Attorney's fees – ILAC actively opposed this bill. HB 4490 amends Section 9.2 (b) of the Illinois Condominium Property Act. Currently, Section 9.2 provides that attorney's fees incurred by an association arising out of default by a unit owner, tenant guest or invitee of the governing documents or the Act can be added to the unit owner's share of the common expense or unit owner's account. The bill amends the section to prohibit an association from adding attorney's fees to an owner's account without a finding by a court. The bills require a court to award attorney's fees, in every default, before attorney's fees can be added to the unit owners' account, thereby requiring a judicial finding on any default.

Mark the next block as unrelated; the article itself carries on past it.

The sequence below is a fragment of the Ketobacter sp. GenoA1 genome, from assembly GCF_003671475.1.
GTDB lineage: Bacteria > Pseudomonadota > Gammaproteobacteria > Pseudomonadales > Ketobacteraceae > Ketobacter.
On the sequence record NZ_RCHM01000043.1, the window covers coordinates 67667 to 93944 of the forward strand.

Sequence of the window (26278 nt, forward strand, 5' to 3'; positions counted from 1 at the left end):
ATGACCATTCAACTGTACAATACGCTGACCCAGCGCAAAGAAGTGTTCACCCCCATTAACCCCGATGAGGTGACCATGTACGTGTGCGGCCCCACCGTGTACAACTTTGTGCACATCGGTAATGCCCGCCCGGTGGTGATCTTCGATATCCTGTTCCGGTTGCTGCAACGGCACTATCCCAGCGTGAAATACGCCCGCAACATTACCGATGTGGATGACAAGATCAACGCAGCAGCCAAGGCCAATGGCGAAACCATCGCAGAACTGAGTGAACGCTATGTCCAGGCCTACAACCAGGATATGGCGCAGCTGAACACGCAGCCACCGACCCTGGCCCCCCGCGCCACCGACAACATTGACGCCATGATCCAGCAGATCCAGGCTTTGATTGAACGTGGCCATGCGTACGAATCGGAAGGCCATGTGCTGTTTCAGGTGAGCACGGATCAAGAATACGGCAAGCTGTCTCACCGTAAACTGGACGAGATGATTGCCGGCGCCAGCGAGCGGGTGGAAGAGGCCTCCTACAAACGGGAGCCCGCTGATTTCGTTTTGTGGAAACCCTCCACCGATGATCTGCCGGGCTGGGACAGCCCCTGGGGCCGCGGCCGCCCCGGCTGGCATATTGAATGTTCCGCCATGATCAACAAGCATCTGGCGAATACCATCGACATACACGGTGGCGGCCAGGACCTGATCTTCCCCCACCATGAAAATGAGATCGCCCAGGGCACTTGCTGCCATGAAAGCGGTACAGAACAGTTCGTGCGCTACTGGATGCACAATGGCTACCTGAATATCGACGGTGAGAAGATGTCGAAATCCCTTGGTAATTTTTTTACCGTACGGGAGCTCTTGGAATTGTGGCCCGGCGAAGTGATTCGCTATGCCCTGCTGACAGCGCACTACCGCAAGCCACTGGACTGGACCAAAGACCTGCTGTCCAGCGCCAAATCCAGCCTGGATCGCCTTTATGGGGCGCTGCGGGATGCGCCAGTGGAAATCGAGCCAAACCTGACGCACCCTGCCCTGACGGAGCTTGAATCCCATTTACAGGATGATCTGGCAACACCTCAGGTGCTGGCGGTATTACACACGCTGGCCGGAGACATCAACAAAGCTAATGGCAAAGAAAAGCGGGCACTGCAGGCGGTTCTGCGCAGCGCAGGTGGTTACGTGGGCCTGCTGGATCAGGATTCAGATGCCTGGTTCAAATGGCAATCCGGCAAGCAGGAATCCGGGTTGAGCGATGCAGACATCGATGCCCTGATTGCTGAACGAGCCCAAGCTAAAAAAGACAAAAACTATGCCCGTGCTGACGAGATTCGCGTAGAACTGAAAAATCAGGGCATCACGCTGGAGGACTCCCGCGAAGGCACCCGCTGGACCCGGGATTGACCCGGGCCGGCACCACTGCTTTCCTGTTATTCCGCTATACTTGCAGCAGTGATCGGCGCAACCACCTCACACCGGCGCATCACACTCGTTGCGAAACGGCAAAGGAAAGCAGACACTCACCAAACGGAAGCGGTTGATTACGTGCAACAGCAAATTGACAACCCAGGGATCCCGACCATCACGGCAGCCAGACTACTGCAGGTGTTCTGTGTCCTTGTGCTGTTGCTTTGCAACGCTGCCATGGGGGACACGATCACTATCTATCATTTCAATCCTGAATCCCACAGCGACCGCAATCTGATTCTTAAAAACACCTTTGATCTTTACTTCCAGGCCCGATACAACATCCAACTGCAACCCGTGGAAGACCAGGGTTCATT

Collections – ILAC actively opposed this bill. HB 4491 amends Sections 9-106 and 9-111 of the Illinois Forcible Entry and Detainer Act. Effectively this bill seeks to overturn the Illinois Supreme Court's decision in Spanish Court Two Condominium Ass'n v. Carlson, 2014 IL 115342 (2104). In Spanish Court Two the Supreme Court held that the obligation to pay assessments was an independent covenant and a unit owner's attempt to raise as a defense a breach of duty by an association was not "germane" to the collection case and thereby not permitted. This bill seeks to amend the Forcible Act to reverse the holding of the Supreme Court and permit an owner to raise, in any delinquent assessment collection case, a "material breach of any duty" in the condominium instruments, rules or statutes, or an "improper motive" by the association in bringing the action. Further, the bill amends the Forcible Act to bar an association in a collection case from recovering any attorney's fees and costs if the court finds that the association breached an obligation under the governing documents or a fiduciary duty to the unit owner, regardless of non-payment of assessments.